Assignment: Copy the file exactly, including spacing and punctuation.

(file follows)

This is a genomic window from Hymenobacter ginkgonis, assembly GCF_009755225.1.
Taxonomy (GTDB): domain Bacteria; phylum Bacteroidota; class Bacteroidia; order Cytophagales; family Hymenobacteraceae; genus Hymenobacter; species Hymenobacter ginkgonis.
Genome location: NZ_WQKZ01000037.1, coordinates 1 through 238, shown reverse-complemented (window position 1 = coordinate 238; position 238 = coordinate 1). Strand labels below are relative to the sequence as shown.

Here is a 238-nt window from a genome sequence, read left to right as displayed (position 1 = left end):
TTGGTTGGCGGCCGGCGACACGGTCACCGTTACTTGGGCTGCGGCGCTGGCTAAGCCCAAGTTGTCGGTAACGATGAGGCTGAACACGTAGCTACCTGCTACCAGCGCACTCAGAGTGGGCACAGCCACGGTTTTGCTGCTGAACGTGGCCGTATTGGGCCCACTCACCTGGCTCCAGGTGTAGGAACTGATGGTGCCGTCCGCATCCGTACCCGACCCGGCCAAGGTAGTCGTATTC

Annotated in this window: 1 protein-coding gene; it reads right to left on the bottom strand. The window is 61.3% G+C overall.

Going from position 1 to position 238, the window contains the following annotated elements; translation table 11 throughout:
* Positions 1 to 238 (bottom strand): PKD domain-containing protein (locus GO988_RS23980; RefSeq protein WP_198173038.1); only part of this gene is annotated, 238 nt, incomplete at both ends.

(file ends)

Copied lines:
This is a genomic window from Hymenobacter ginkgonis, assembly GCF_009755225.1.
Taxonomy (GTDB): domain Bacteria; phylum Bacteroidota; class Bacteroidia; order Cytophagales; family Hymenobacteraceae; genus Hymenobacter; species Hymenobacter ginkgonis.
Genome location: NZ_WQKZ01000037.1, coordinates 1 through 238, shown reverse-complemented (window position 1 = coordinate 238; position 238 = coordinate 1). Strand labels below are relative to the sequence as shown.

Here is a 238-nt window from a genome sequence, read left to right as displayed (position 1 = left end):
TTGGTTGGCGGCCGGCGACACGGTCACCGTTACTTGGGCTGCGGCGCTGGCTAAGCCCAAGTTGTCGGTAACGATGAGGCTGAACACGTAGCTACCTGCTACCAGCGCACTCAGAGTGGGCACAGCCACGGTTTTGCTGCTGAACGTGGCCGTATTGGGCCCACTCACCTGGCTCCAGGTGTAGGAACTGATGGTGCCGTCCGCATCCGTACCCGACCCGGCCAAGGTAGTCGTATTC

Annotated in this window: 1 protein-coding gene; it reads right to left on the bottom strand. The window is 61.3% G+C overall.

Going from position 1 to position 238, the window contains the following annotated elements; translation table 11 throughout:
* Positions 1 to 238 (bottom strand): PKD domain-containing protein (locus GO988_RS23980; RefSeq protein WP_198173038.1); only part of this gene is annotated, 238 nt, incomplete at both ends.